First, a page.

The Jammer Quotient Explained

Defecaitlin takes the lead


Since I began to watch roller derby, I’d always wondered where the stats were. From what I could tell the leagues made a huge effort to record data—all those people sitting in the centre of the track and around the penalty box pens in hands—but as a fan I wasn’t seeing them. And since roller derby is a relatively new sport (particularly in its flat track form), and I new to it, I didn’t even know which stats were important and worth following. The Derby Nerd went to work.

Every major sports league finds some way to statistically compare its players, and I wanted some way to do the same with roller derby. The JQ is the best way I could think of to compare jammers, who have the most visible role on the track.* The JQ is a statistical comparison of jammers based on their rankings in five categories. Here are the the JQ Ratings for the February 27th,2010,CN Power (199) and Rideau Valley Vixens (49) bout at The Hangar.

Jammer Total Points Points Per Jam Plus/ Minus Jam % Lead % JQ
Lunchbox (CNP) 48 (9) 4.36 (9) +36 (9) 23.4 (8) 72.7 (9) 44
Land Shark CNP) 53 (10) 3.78 (7) +45 (10) 29.7 (9) 57.1 (7) 43
Defecaitlin (CNP) 45 (8) 4.5 (10) +29 (8) 21.2 (6) 70 (8) 40
Marvel S. Maven (CNP) 25 (7) 4.16 (8) +20 (7) 12.7 (3) 100 (10) 35
Soul Rekker (RVV) 19 (6) 1.18 (4) -35 (5) 34 (10) 50 (6) 31

Below is a breakdown of the five categories used to determine the total JQ  (only the top five in each category are shown). For a condensed explanation, check here.

Total Points

Jammer Total Points
Land Shark (CNP) 53 (10)
Lunchbox (CNP) 48 (9)
Defecaitlin (CNP) 45 (8)
Marvel S. Maven (CNP) 25 (7)
Soul Rekker (RVV) 19 (6)

When all is said and done, most points always wins. There’s no way any analysis of jammers could exclude this. Land Shark was the workhorse for CN Power putting up a remarkable 53 points.

Points Per Jam

Jammer Points Per Jam
Defecaitlin (CNP) 4.5 (10)
Lunchbox (CNP) 4.36 (9)
Marvel S. Maven (CNP) 4.16 (8)
Land Shark (CNP) 3.78 (7)
Sister Disaster (RVV) 1.57 (6)

Points per jam is also an important indicator of a jammer’s value, particularly in situations where a team might need a guaranteed score, or if the opposing team’s jammer is in the penalty box and a team wants to be sure to put up a lot of points. Defecaitlin may not have been as busy as Lunch Box or Land Shark (jamming anyway; she did her share of mixing it up in the pack too), but she made the most of her jams, gaining well over a full score (4 points) each jam.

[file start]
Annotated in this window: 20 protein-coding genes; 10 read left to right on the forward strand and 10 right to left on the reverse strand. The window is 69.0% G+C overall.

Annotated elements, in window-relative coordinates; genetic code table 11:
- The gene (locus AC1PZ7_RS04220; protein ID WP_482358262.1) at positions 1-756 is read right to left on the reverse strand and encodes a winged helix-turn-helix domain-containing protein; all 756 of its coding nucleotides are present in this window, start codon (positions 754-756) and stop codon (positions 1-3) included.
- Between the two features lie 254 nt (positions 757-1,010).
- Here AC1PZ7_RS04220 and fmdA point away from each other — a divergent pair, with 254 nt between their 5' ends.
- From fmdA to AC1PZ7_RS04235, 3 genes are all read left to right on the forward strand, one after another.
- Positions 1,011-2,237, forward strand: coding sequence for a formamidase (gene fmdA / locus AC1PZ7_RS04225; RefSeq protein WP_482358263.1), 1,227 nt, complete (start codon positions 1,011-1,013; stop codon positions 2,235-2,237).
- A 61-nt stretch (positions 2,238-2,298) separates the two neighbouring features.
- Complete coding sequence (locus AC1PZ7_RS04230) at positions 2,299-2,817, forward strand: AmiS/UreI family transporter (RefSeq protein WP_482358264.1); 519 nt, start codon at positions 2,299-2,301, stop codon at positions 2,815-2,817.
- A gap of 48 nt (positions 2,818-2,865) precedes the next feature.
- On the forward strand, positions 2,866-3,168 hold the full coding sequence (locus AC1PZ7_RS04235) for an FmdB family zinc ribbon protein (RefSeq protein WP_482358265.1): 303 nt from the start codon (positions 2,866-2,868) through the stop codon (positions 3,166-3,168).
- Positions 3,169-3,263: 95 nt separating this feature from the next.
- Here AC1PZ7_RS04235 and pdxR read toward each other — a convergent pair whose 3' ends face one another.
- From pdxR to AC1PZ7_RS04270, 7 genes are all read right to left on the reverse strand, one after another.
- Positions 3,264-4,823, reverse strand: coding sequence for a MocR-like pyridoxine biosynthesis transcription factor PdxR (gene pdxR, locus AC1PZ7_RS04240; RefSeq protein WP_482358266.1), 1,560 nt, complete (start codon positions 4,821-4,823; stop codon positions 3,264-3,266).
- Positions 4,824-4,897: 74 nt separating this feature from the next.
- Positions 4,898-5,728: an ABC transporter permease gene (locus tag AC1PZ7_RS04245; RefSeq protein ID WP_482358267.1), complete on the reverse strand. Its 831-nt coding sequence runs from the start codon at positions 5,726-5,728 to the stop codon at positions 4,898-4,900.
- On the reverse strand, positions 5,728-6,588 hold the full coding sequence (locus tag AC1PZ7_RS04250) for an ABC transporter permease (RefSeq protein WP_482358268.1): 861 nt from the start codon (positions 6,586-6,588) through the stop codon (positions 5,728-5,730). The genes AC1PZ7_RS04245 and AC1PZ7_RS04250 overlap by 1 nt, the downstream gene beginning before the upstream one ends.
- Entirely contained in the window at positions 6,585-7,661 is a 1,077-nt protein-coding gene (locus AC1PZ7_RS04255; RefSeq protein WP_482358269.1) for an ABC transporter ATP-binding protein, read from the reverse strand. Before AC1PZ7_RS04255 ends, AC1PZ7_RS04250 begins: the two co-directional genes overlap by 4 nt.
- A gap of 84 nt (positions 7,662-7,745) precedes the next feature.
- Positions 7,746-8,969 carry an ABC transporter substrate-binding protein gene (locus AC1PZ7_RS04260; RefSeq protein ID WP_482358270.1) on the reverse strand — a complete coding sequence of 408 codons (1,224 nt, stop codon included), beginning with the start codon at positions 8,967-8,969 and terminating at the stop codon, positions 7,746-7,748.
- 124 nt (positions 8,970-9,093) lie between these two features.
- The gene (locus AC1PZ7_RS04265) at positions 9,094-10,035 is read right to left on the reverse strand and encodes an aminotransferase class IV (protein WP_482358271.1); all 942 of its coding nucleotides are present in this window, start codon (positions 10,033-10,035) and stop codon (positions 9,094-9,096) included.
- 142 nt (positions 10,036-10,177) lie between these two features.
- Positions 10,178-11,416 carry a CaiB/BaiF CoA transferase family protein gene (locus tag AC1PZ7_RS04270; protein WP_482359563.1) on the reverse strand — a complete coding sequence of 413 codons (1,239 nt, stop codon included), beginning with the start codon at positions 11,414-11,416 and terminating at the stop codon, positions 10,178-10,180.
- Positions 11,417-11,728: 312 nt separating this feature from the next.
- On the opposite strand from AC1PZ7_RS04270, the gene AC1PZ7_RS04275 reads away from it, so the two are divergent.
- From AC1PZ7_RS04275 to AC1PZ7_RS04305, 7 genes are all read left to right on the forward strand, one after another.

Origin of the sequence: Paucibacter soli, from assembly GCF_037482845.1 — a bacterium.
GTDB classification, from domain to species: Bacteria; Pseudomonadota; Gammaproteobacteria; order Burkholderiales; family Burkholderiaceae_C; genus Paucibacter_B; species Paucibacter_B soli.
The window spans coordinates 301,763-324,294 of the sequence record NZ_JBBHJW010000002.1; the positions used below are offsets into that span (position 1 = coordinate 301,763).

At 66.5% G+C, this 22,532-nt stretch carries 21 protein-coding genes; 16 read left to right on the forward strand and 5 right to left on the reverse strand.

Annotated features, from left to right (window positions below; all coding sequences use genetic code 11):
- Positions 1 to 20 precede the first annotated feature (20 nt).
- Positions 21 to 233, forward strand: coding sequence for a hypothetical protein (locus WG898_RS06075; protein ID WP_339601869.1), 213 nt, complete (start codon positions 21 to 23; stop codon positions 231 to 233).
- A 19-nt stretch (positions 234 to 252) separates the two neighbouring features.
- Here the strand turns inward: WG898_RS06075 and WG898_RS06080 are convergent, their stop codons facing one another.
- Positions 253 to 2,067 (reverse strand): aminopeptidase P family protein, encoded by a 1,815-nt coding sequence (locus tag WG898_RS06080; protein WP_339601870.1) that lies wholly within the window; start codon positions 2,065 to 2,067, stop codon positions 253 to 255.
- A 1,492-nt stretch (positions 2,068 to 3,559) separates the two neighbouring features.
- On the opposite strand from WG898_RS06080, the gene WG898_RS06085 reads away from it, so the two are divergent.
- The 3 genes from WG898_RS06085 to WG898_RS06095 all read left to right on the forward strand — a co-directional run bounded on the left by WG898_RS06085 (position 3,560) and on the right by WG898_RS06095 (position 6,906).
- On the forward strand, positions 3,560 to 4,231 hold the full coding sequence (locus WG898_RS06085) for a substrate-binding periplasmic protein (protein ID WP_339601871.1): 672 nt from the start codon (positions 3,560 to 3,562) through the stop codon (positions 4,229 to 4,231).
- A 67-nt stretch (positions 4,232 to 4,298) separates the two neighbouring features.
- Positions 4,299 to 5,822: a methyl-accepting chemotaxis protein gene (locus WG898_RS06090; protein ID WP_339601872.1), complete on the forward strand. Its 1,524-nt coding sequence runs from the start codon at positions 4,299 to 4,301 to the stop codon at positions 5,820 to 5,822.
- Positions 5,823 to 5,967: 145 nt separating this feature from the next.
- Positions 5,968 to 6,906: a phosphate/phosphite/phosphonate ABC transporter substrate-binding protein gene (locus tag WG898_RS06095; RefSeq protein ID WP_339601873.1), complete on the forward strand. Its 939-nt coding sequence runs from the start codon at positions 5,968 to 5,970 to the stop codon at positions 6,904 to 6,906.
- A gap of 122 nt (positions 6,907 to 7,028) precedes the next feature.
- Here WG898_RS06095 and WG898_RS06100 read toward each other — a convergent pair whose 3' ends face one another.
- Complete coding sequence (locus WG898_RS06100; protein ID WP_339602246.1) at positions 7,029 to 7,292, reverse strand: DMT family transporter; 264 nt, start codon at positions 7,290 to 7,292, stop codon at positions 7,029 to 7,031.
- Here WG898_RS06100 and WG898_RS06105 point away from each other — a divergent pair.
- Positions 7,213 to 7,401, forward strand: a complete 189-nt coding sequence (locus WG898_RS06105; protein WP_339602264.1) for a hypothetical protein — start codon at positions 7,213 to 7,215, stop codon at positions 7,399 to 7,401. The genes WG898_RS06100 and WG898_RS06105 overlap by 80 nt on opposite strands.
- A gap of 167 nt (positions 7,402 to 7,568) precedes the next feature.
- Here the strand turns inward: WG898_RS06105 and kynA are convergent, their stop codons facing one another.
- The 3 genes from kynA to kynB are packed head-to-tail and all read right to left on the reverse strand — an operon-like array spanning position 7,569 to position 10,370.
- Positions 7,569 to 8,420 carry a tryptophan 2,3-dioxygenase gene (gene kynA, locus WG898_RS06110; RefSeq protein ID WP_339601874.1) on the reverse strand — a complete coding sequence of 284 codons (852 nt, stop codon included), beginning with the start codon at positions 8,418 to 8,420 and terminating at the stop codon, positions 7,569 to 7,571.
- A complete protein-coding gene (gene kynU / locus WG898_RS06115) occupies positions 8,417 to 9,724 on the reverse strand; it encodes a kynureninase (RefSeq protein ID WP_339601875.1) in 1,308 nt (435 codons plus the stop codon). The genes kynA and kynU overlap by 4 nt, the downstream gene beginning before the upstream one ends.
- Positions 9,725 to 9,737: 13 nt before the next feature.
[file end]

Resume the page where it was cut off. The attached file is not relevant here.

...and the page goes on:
Jammer Plus/ Minus
Land Shark (CNP) +45 (10)
Lunchbox (CNP) +36 (9)
Defecaitlin (CNP) +29 (8)
Marvel S. Maven (CNP) +20 (7)
Ripper A Part (RVV) -25 (6)

The last of the pure points categories is the plus/minus. A jammer’s plus/minus indicates the difference between the amount of points a jammer scores and the amount of points the opposing jammer scores against her. This is a good indicator of how well aware a jammer is of the other players on the track at all times. Land Shark (and the other CN Power jammers) dominated in this category as well.

Jam Percentage

Jammer Jam %
Soul Rekker (RVV) 34 (10)
Land Shark (CNP) 29.7 (9)
Lunchbox (CNP) 23.4 (8)
Ripper A Part (RVV) 23.4 (8)
Defecaitlin (CNP) 21.2 (6)

The jam percentage represents the percentage of a team’s jams that a jammer does. This is the only category that has two members of the Vixens in the top 5. Soul Rekker really stepped up for the overmatched Vixens and wore the panty every third jam for both halves, a truly remarkable performance.

Lead Percentage

Jammer Lead %
Marvel S. Maven (CNP) 100 (10)
Lunchbox (CNP) 72.7 (9)
Defecaitlin (CNP) 70 (8)
Land Shark (CNP) 57.1 (7)
Soul Rekker (RVV) 50 (6)

The final category, the lead percentage, represents the percentage of a jammer’s jams in which she wins lead jammer. Marvel S. Maven made the most out of all the jams she got, never giving up the star on any of them. It’s interesting to note that Land Shark and Soul Rekker, who did the most jamming for each of their teams, and often against each other, had lower jam percentages. I suspect that patterns such as this (and the match ups they represent) will be most evident in the final two categories.

I’m looking forward to applying the JQ over ToRD’s full 2010 season.

Just a note: There’s a ToRD “Fan’s Choice” scrimmage this weekend that should be a lot of fun. The first fans who arrive get to choose which players are on which team. Word around the track is that there will be guests from other leagues including some fan favourites from Forest City.

(*A similar comparison could be done with blocker stats too, and I’ll start working on that soon).